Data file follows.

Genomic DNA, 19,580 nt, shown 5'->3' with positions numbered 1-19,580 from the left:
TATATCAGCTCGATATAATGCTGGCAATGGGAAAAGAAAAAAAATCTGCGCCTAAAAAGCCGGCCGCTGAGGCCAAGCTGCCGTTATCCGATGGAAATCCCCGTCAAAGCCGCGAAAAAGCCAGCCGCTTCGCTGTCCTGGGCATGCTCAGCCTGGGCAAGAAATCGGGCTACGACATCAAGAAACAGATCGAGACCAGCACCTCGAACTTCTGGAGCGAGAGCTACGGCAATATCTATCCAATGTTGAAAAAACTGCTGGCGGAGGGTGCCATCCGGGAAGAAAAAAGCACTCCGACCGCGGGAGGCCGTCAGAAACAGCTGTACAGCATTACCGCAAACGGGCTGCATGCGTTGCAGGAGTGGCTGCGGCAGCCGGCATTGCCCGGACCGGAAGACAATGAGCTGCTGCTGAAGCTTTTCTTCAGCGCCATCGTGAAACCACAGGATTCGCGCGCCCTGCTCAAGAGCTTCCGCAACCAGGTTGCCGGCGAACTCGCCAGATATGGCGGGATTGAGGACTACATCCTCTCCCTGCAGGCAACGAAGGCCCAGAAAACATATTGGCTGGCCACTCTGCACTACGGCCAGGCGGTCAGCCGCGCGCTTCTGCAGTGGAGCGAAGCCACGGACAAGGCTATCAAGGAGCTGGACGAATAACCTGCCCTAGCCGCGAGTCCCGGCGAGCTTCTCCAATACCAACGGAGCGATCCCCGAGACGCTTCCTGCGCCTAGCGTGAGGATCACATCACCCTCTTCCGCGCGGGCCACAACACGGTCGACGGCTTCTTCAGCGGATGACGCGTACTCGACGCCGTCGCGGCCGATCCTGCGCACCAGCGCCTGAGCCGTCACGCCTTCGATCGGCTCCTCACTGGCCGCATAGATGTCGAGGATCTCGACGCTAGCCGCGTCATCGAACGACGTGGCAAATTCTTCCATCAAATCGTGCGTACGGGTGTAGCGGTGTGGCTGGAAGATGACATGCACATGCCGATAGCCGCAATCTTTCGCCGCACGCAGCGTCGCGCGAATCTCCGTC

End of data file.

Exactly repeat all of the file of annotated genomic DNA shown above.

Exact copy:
Genomic DNA, 19,580 nt, shown 5'->3' with positions numbered 1-19,580 from the left:
TATATCAGCTCGATATAATGCTGGCAATGGGAAAAGAAAAAAAATCTGCGCCTAAAAAGCCGGCCGCTGAGGCCAAGCTGCCGTTATCCGATGGAAATCCCCGTCAAAGCCGCGAAAAAGCCAGCCGCTTCGCTGTCCTGGGCATGCTCAGCCTGGGCAAGAAATCGGGCTACGACATCAAGAAACAGATCGAGACCAGCACCTCGAACTTCTGGAGCGAGAGCTACGGCAATATCTATCCAATGTTGAAAAAACTGCTGGCGGAGGGTGCCATCCGGGAAGAAAAAAGCACTCCGACCGCGGGAGGCCGTCAGAAACAGCTGTACAGCATTACCGCAAACGGGCTGCATGCGTTGCAGGAGTGGCTGCGGCAGCCGGCATTGCCCGGACCGGAAGACAATGAGCTGCTGCTGAAGCTTTTCTTCAGCGCCATCGTGAAACCACAGGATTCGCGCGCCCTGCTCAAGAGCTTCCGCAACCAGGTTGCCGGCGAACTCGCCAGATATGGCGGGATTGAGGACTACATCCTCTCCCTGCAGGCAACGAAGGCCCAGAAAACATATTGGCTGGCCACTCTGCACTACGGCCAGGCGGTCAGCCGCGCGCTTCTGCAGTGGAGCGAAGCCACGGACAAGGCTATCAAGGAGCTGGACGAATAACCTGCCCTAGCCGCGAGTCCCGGCGAGCTTCTCCAATACCAACGGAGCGATCCCCGAGACGCTTCCTGCGCCTAGCGTGAGGATCACATCACCCTCTTCCGCGCGGGCCACAACACGGTCGACGGCTTCTTCAGCGGATGACGCGTACTCGACGCCGTCGCGGCCGATCCTGCGCACCAGCGCCTGAGCCGTCACGCCTTCGATCGGCTCCTCACTGGCCGCATAGATGTCGAGGATCTCGACGCTAGCCGCGTCATCGAACGACGTGGCAAATTCTTCCATCAAATCGTGCGTACGGGTGTAGCGGTGTGGCTGGAAGATGACATGCACATGCCGATAGCCGCAATCTTTCGCCGCACGCAGCGTCGCGCGAATCTCCGTC